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EC: medicines to remain part of health directorate

Juncker U-turns on decision to move pharma oversight to enterprise and industry
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New president of the European Commission (EC) Jean-Claude Juncker has backtracked on a much-criticised decision to move control of pharmaceuticals and medical devices to the enterprise and industry directorate.

Instead medicines will remain under control of the Directorate General for Health and Consumers, whose Commissioner is now Vytenis Andriukaitis after the recent reshuffle of EC ministers.

“Responsibility for medicines and pharmaceutical products will stay with the Directorate-General for Health because I agree with you that medicines are not goods like any other,” said Juncker in a speech before the European Parliament to announce his presidency.

“The relevant policy will be developed jointly by Vytenis Andriukaitis and by Elżbieta Bieńkowska [Directorate-General for the Internal Market and Industry], who showed her incredible talents in her hearing.”

The announcement was welcomed by several healthcare organisations who had strongly criticised the original decision to move the control of medicines to the industry directorate as a retrograde step that would damage the EC's ability to handle major health crises and to keep patients at the heart of policy decisions.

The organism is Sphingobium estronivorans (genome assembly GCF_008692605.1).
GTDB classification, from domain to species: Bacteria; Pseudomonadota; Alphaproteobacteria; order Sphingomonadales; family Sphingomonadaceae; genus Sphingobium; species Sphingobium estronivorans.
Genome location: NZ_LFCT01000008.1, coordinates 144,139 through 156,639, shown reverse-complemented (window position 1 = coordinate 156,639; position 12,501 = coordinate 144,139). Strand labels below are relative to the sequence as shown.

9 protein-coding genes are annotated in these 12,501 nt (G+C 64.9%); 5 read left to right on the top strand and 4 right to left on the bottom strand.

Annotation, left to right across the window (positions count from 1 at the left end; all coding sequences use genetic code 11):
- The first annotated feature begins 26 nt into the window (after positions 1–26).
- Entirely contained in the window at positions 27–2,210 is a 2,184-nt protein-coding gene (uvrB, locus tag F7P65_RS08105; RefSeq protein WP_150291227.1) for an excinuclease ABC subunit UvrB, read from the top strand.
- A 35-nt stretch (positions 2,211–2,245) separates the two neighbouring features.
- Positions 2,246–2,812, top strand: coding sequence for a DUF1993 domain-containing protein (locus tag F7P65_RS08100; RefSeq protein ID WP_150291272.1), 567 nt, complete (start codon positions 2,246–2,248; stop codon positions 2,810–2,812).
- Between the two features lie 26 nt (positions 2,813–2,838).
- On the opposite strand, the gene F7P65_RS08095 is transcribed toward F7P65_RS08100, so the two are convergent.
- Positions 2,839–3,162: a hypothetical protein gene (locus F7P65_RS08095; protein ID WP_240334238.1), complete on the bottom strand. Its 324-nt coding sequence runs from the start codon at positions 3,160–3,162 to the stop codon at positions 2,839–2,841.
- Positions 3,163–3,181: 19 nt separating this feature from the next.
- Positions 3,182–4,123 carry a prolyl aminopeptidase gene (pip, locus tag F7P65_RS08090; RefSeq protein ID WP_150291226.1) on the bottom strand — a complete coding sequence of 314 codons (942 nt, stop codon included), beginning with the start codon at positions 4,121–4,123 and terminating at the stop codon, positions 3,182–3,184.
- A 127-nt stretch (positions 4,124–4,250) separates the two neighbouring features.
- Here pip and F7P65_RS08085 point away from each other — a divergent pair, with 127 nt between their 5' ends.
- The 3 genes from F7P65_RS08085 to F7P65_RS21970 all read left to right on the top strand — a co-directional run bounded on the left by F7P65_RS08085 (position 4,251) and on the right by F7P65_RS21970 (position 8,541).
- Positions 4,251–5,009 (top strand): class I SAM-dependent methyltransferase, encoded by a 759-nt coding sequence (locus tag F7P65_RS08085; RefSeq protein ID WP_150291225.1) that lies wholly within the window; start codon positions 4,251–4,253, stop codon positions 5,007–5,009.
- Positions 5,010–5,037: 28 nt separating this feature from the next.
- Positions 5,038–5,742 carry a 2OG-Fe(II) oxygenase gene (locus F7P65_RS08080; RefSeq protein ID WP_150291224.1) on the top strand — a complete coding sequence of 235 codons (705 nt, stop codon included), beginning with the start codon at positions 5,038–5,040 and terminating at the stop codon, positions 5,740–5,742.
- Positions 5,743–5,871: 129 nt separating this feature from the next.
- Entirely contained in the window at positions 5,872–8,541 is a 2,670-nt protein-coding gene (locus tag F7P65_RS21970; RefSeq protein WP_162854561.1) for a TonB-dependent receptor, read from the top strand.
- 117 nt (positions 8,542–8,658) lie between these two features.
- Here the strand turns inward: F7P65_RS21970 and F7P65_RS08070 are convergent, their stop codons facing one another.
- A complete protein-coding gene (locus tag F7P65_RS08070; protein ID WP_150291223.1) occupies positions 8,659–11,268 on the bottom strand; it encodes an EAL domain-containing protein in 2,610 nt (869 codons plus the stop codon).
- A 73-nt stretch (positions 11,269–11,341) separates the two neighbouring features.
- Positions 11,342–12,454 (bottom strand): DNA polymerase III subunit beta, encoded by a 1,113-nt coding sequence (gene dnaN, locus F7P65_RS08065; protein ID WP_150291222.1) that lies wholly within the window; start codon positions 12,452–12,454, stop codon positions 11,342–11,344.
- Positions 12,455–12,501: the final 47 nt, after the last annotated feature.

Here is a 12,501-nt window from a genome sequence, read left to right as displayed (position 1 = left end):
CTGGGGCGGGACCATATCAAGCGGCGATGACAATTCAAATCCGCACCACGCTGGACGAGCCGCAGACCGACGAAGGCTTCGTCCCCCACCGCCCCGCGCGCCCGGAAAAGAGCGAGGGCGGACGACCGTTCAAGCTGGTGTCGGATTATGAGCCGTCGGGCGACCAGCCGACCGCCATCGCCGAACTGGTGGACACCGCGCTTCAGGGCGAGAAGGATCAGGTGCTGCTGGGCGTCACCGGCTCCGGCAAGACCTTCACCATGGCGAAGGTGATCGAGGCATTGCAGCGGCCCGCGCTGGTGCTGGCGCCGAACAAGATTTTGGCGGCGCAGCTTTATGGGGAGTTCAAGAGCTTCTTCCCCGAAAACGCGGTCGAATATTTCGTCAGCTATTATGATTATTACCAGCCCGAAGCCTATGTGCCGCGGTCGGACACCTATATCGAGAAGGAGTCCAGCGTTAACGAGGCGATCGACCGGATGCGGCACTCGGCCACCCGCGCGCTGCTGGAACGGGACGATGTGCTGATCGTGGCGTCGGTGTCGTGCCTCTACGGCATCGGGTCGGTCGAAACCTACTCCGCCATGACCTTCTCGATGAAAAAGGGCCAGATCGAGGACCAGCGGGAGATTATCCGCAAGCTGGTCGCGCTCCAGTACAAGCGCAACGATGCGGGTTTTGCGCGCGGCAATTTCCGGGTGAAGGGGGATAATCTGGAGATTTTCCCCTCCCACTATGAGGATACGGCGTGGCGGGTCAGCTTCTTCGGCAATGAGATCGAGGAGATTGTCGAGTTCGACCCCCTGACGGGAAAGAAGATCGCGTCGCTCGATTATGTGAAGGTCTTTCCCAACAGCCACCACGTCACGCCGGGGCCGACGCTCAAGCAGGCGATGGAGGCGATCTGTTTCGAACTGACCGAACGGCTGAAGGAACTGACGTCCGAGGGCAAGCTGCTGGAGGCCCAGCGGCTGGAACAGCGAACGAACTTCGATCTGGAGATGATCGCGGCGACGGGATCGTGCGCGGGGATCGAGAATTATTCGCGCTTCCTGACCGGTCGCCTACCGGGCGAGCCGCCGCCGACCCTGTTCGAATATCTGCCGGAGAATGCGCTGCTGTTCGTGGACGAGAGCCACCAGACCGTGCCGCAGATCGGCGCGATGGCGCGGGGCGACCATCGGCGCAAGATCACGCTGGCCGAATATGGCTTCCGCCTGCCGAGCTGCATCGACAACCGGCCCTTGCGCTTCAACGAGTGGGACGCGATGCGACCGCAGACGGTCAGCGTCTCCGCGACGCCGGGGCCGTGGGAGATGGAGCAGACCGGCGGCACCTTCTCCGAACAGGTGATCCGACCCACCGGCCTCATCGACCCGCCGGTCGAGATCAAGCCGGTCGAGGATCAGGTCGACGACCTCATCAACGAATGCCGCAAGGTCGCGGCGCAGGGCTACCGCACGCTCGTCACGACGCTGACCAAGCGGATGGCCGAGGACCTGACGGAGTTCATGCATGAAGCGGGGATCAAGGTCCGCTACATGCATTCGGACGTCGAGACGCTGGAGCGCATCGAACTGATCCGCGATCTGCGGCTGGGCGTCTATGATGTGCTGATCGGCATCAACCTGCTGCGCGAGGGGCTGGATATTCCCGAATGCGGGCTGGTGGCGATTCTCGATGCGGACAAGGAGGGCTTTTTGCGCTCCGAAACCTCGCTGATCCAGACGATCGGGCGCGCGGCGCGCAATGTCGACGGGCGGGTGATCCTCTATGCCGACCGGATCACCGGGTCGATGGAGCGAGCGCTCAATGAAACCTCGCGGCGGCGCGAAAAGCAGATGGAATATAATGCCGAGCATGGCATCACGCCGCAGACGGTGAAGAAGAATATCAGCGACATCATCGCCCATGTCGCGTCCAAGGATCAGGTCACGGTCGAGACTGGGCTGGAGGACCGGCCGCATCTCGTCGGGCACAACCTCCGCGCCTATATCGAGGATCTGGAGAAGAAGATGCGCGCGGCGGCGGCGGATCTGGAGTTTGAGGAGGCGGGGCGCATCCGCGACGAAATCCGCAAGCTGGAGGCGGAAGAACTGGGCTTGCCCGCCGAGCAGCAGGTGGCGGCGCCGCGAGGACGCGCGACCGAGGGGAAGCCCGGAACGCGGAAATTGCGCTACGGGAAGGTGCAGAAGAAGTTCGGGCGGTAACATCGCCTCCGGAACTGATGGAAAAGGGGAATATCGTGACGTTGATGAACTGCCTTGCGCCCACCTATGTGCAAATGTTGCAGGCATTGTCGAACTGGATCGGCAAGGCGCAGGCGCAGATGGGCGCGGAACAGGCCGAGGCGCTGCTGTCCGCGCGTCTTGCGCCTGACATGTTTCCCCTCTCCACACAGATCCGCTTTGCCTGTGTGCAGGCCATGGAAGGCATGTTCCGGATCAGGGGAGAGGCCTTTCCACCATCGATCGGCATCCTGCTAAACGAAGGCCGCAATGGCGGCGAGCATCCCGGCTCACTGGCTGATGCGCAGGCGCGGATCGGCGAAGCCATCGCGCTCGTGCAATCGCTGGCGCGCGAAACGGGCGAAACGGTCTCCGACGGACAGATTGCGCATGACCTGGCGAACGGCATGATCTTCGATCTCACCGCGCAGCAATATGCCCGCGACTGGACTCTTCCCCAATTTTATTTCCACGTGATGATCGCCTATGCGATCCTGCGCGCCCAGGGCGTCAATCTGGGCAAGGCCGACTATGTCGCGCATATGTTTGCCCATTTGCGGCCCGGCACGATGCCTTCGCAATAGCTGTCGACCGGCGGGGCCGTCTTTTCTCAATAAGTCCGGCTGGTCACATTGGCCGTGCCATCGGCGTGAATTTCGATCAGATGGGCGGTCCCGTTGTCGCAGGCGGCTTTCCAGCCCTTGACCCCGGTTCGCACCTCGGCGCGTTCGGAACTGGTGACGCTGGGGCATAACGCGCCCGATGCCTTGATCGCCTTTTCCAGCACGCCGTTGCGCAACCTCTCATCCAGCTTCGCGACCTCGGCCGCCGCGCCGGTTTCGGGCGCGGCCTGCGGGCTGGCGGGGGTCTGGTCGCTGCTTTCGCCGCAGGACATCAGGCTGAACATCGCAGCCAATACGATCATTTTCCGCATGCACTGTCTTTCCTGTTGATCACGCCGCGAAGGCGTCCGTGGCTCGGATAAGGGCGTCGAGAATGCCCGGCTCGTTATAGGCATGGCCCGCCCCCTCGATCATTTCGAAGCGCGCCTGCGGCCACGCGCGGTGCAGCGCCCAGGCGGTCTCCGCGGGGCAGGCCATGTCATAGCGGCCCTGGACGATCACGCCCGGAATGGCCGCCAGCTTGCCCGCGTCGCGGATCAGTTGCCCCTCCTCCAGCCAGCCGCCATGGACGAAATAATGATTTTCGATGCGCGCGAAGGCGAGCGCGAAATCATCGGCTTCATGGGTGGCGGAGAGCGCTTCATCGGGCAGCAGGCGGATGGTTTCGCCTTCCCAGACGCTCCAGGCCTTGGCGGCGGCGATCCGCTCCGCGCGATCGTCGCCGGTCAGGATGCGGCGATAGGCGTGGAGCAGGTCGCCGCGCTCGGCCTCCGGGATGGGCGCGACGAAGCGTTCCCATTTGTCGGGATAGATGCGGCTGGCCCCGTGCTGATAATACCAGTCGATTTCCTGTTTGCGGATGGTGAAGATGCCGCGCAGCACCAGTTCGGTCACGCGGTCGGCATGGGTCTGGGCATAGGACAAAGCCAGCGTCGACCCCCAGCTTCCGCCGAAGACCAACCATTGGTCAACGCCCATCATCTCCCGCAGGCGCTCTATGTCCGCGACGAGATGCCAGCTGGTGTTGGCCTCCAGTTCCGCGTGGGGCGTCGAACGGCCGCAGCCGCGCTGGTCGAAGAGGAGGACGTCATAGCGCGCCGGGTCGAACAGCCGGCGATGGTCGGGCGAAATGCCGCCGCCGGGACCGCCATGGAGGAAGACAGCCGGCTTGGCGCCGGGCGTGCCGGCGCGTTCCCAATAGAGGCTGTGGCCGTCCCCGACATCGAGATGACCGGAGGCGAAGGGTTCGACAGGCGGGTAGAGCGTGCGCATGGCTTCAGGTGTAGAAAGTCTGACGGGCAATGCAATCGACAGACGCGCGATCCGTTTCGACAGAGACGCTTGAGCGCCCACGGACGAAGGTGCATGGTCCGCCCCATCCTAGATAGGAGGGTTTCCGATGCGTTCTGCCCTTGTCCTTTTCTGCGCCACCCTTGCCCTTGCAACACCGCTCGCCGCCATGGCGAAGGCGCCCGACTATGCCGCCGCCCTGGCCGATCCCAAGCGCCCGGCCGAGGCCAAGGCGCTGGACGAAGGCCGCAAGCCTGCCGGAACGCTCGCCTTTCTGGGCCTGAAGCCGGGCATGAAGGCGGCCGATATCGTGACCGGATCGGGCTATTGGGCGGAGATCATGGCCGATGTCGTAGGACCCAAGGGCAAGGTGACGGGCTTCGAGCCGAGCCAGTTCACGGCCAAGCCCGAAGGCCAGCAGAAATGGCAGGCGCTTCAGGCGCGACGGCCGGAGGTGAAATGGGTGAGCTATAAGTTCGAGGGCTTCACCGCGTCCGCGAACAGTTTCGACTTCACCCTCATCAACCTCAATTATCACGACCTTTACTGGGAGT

Twenty-six major healthcare bodies in Europe, including the European Public Health Alliance and the UK's Royal College of Nurses, issued a joint press release welcoming the U-turn.

“With this new perspective, Mr Juncker has demonstrated that medicines are not an ordinary internal market good and that pharmaceutical policy is crucial to the sustainability of health systems; not solely an instrument for promoting economic growth,” said the partners.

“Dr Vytenis Andriukaitis will now have the tools to fulfil his mandate to harmonise pharmaceutical governance within the EU and facilitate emergency preparedness; the very reasons that in 2009 led the European Commission to move responsibility for medicines and medical devices into the hands of the health Commissioner.”

Health Action International (HAI) Europe - a network working to improve access to essential medicines - also hailed the decision, although there were still concerns about the possibility of an expanded role for the Directorate-General Enterprise and Industry in the development of medicines policy.

HAI Europe said it “calls upon the new EU health commissioner, Vytenis Andriukaitis, to use all available means to ensure that public health is not compromised by private sector interests”.

Article by
Thomas Meek

24th October 2014

From: Regulatory, Healthcare



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